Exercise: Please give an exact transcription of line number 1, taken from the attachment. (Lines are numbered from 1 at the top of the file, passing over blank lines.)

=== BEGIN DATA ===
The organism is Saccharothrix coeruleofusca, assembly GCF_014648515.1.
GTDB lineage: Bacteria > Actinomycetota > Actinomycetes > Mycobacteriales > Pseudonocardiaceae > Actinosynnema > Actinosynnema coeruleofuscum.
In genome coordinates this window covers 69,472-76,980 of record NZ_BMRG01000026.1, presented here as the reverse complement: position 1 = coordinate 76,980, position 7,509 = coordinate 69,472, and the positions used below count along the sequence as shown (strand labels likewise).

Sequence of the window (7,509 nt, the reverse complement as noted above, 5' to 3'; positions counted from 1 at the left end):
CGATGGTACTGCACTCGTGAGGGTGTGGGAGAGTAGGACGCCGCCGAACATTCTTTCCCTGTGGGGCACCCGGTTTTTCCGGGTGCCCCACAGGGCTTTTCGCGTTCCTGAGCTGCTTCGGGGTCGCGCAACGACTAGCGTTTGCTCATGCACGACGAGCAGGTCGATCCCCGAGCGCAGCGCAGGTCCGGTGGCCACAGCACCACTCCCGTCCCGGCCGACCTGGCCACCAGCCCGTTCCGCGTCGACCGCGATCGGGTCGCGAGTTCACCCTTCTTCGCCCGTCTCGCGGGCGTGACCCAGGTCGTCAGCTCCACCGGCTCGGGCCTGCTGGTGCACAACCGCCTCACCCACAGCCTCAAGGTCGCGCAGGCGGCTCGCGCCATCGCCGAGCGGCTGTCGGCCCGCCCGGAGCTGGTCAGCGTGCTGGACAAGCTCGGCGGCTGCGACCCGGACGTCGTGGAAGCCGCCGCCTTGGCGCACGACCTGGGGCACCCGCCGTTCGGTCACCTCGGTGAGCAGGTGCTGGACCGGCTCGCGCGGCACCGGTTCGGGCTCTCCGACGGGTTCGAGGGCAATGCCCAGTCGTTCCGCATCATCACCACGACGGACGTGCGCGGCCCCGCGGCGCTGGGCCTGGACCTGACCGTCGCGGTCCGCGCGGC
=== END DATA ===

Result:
The organism is Saccharothrix coeruleofusca, assembly GCF_014648515.1.